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Water Ice Found on Mercury

Has the ‘heavy metal’ planet lost its edge?

By Helen Maynard-Casely
Australian Synchotron
Created: December 4, 2012 Last Updated: December 3, 2012
Related articles: Science » Space & Astronomy
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Shown in red are areas of Mercury’s north polar region that are in shadow in all images acquired by MESSENGER to date. Image coverage, and mapping of shadows, is incomplete near the pole. The polar deposits imaged by Earth-based radar are in yellow, and the background image is the mosaic of MESSENGER images. (NASA/Johns Hopkins University Applied Physics Laboratory/Carnegie Institution of Washington/National Astronomy and Ionosphere Center, Arecibo Observatory)

Shown in red are areas of Mercury’s north polar region that are in shadow in all images acquired by MESSENGER to date. Image coverage, and mapping of shadows, is incomplete near the pole. The polar deposits imaged by Earth-based radar are in yellow, and the background image is the mosaic of MESSENGER images. (NASA/Johns Hopkins University Applied Physics Laboratory/Carnegie Institution of Washington/National Astronomy and Ionosphere Center, Arecibo Observatory)

Whenever I’m telling students or people at conferences about Mercury, I always describe it as the “heavy metal” planet. Many things on this closest planet to the sun are extreme, from its 88-Earth-day year to the massive temperature variation at its surface (minus 170 to 400 degrees Celsius).

Of course Mercury also gets it’s heavy metal image from the fact that its iron and nickel core makes up 42 percent of the planet’s volume. Compared to Earth–which has a metallic core that contributes only 17 percent to the planet’s volume–Mercury is quite a dense little planet.

But now, Mercury’s reputation as the heavy metal planet might have been dented somewhat. NASA scientists recently announced the discovery of enough water ice at Mercury’s north pole to fill the Dead Sea (or cover Washington DC).

It’s long been speculated that ice could exist at Mercury’s poles, because the planet doesn’t have much of an axial tilt. That is, the angle between Mercury’s rotational axis at the north pole and a line that’s perpendicular to its orbital plane is negligible.

With very little axial tilt Mercury’s poles are hidden from the sun all (short) year round and hence temperatures can be as low as minus 170 degrees Celsius.

(By way of contrast, Earth’s axial tilt is roughly 23 degrees and it’s this difference that gives us the variation of the seasons.)

Our home planet has an axial tilt of roughly 23 degrees, compared with almost no axial tilt on Mercury.

This new evidence for water ice, presented in three papers on Science Express, comes courtesy of the MESSENGER (MErcury Surface, Space ENvironment, GEochemistry and Ranging) spacecraft. This NASA mission has been investigating Mercury since 2008, but it was only in 2011 that the spacecraft entered orbit around the planet.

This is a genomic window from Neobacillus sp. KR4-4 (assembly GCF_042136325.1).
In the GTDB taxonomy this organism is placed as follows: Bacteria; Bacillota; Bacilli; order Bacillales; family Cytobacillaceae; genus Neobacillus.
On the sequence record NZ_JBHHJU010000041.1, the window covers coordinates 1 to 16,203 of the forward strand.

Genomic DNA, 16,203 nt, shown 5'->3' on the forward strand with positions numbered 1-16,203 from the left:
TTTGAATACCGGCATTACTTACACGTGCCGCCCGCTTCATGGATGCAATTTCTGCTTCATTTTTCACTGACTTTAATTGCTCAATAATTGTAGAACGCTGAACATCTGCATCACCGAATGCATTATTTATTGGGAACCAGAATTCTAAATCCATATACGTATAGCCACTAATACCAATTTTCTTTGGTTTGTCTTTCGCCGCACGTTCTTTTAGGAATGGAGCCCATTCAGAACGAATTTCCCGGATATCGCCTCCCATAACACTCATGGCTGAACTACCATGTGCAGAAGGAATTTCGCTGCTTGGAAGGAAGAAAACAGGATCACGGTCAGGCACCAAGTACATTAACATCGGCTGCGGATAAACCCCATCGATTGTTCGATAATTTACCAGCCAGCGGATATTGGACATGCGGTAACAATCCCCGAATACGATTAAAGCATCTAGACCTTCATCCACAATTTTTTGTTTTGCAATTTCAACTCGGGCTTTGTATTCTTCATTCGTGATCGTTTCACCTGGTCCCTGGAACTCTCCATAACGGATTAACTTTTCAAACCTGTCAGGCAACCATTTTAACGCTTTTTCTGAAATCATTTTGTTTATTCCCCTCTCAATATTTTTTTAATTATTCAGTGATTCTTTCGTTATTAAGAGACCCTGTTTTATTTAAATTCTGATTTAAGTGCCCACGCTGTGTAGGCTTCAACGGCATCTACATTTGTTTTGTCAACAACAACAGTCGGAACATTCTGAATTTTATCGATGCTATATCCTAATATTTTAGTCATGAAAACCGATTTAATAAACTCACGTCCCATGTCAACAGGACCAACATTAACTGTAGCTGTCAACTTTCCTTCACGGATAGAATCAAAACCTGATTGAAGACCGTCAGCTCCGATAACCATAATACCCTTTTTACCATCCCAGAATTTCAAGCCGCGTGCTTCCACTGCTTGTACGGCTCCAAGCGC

The water was discovered by MESSENGER by measuring the amount of neutrons being emitted from the surface of the planet (see video below). These neutrons are normally emitted from a planet’s surface after being hit by cosmic radiation from space.

But, any hydrogen near the surface of a planet (such as that found in water) acts as a blanket for the neutrons, and stops them from being emitted. MESSENGER measured a lack of neutrons being emitted from Mercury’s north pole, suggesting water ice could be hiding there.

So where did this water come from? Well, according to NASA, there are two potential sources: from water-carrying meteorites that have bombarded Mercury over the years, and “planetary outgassing” which could have brought water from the planet’s interior to the surface (although this second explanation is still speculative).

Also intriguing about MESSENGER’s new findings are the hints of organic molecules that could exist in the dark patches seen in radar observations of Mercury’s polar regions.

And so to the question everyone’s bound to ask: will we find life on Mercury?

Well, on the border between the icy poles and the main dry body of Mercury, there may be a small corridor where an extremely hardy life form could exist. That said, I don’t imagine many scientists would be willing to stake much on that slim possibility.

But what the discovery of water ice and hints of hydrocarbons do suggest is that a human exploration base on Mercury could be a real possibility in the decades to come.

In the meantime NASA will direct MESSENGER to observe Mercury’s north pole in greater detail to see what else we can learn.

I like to think that the planets have a bit of a tune to them as they whiz round the sun. To that end, I’ve always had Motorhead’s seminal heavy metal track “Ace of Spades” in mind for tough little Mercury.

Now that Mercury’s heavy metal status seems to have been somewhat *cough* watered down, I might have to pick a different song.

This article was originally published by The Conversation.

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